In the final two decades of the existence of the Russian Empire, the primary document which confirmed a person’s identity was the ‘passport booklet,’ which was brought in by the Supreme Decree of 5 October 1906.
The new passport system was brought in by Resolution number 57/1917 of the Central Executive Committee (TsIK) and the Sovnarkom (SNK) of the USSR on 27 December 1932. According to the plan set out in 1933, the introduction of passports should essentially have been completed in 1936. On 4 September 1937, the Deputy People’s Commissar for Internal Affairs, Vasily Chernyshov, reported to Vyacheslav Molotov: In total, passports had been issued to the whole population of the USSR, that is (in round numbers) 50,000,000 people. Book Soviet Passport Baiburin
With the initial stage of the passport process completed, the NKVD set about perfecting the passport regime and extending it to other territories.
The introduction of the passport system had divided the country’s whole population into those with passports (basically, the urban population) and those without (mainly the rural population); and with time, this division was felt ever more intensely. Reform Projects started in the 1960s. The question of a universal passport system came up again in 1967, linked to a Report from the First Deputy Chairman of the USSR Council of Ministers, Dmitry Polyansky, to the Central Committee of the CPSU.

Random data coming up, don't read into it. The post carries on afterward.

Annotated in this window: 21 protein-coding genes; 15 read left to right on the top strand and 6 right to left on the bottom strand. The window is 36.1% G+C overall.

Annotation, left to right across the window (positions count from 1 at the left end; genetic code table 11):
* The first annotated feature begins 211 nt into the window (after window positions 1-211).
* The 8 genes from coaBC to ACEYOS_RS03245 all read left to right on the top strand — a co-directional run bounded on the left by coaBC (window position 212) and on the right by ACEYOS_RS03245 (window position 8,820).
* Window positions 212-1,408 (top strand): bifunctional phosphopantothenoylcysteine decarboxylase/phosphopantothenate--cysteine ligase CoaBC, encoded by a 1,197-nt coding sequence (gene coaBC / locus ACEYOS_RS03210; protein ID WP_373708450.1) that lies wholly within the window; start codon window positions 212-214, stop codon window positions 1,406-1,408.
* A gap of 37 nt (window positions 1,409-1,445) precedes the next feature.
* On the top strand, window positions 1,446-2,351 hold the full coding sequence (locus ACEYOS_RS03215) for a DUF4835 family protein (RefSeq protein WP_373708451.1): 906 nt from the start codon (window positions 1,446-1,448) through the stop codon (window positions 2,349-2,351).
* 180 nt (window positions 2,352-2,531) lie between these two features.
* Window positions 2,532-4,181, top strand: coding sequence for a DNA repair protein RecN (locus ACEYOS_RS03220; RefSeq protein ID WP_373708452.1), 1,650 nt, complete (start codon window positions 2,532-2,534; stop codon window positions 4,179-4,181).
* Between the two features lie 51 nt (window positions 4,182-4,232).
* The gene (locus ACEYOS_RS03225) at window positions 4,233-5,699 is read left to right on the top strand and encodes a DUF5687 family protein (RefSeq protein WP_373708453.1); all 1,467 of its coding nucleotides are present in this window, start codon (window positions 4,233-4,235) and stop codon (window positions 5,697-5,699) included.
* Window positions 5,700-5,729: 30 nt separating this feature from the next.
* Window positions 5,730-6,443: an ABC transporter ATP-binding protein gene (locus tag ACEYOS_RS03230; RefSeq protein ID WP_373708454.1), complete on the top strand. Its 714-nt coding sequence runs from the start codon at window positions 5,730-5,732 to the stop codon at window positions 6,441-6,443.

The last Soviet Statute on Passports (1974), which the commission under the chairmanship of Kirill Mazurov worked on, was remarkable not only because it extended the issuing of passports to the whole population. It was also the first time that the document acquired the title, ‘Passport of a Citizen of the USSR.’ It was decided to start the universal issuing of passports in 1976 and complete it by 1981. This was the most extensive campaign to have taken place since passports were first issued at the beginning of the 1930s. Book Soviet Passport Baiburin
As before, issuing new passports was accompanied by measures to try to uncover any violations of the passport system: Between 1976 and 1980, 3,200,000 passports and other documents were collected for special examination. There was reason to doubt that these documents were genuine or belonged to the person named in them, and there was also evidence of forgery. During this investigation, a list was drawn up of 10,600 wanted criminals. Over the five years, more than 66,000 criminals were apprehended; 436,000 people had defaulted on payments to the state, and 105,000 had failed to pay fines imposed by state or social organizations.
The move from the Soviet passport system to the Russian one laid bare all the sensitive issues that the changes were meant to heal. The new, now Russian, passport differed significantly from the Soviet one – not simply in terms of designation, design, and layout, but the ‘passport portrait.’ Book Soviet Passport Baiburin
Albert’s book of 452 pages is a detailed description of the Soviet passport system, and I highly recommend his book.
In this context, it is also worth noting the authoritative study by Valentina Chernukha of the development of the Russian passport over two centuries, from 1719 to 1917. I wish her book would be available in English too.